for National Geographic News
Healthy populations of U.S. black bears may be tempting poachers involved with illegal international trade in bear body parts, some environmentalists say.
Mild poaching activity has already been going on for years, thanks in part to lax laws in some states.
Existing trade and the threat of more poaching therefore spurred U.S. Representatives Raul M. Grijalva, Democrat from Arizona, and John Campbell, Republican from California, to reintroduce the Bear Protection Act on August 3.
In 2000 and 2001, a law similar to the new act passed the U.S. Senate, but did not pass the House.
The new legislation would ban any import, export, or interstate commerce in U.S. bear organs and fluids—most notably gallbladders and bile.
These and other bear body parts—like those of tigers, rhinoceros, and other species—have long been used in traditional Asian medicines.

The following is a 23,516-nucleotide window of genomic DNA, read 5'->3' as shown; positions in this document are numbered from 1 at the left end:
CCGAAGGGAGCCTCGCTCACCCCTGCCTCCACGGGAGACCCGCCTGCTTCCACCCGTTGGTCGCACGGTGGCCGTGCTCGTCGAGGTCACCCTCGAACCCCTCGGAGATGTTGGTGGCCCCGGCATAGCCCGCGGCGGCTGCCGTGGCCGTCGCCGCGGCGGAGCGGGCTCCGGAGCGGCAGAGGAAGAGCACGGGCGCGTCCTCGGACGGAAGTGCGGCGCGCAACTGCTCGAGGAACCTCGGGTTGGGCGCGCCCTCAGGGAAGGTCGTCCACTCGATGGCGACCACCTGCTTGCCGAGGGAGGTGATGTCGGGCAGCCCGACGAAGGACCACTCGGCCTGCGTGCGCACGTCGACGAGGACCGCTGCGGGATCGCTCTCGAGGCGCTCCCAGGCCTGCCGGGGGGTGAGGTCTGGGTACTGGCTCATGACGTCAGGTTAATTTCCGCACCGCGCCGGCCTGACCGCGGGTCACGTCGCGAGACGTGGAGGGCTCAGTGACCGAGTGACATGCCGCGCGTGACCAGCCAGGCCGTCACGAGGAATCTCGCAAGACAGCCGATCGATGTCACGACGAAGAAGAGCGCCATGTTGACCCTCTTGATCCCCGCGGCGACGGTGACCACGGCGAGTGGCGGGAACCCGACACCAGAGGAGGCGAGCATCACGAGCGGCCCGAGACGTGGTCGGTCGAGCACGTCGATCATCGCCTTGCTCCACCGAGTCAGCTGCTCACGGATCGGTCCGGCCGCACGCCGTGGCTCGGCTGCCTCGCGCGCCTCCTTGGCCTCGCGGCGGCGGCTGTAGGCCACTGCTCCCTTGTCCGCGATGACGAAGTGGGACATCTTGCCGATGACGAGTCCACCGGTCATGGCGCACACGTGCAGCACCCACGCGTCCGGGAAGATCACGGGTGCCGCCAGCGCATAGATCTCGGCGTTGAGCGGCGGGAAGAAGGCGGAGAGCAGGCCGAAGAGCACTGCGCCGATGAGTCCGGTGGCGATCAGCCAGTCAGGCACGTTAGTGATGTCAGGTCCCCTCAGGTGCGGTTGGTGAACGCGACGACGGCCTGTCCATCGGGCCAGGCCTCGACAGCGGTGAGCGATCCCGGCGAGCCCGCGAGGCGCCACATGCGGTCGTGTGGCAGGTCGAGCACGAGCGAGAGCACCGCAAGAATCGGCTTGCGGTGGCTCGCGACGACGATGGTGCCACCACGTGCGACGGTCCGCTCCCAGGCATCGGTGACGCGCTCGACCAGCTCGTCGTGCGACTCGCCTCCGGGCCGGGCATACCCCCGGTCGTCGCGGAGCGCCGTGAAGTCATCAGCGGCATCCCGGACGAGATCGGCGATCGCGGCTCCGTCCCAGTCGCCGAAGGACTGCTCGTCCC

By acting now, the U.S. can prevent a dramatic decline in bear populations like the ones seen in Asia, some conservationists argue.
But other experts say that the new bear-parts legislation misses the mark.
The global bear-parts trade is a "huge problem, especially in Asia," said Dave Garshelis, a bear biologist with the Minnesota Department of Natural Resources and co-chair of the IUCN's Bear Specialist Group.
But in North America, "it's miniscule."
Demand for Asiatic black bear parts—coupled by habitat loss—has earned that species a "vulnerable" listing with the International Union for Conservation of Nature.
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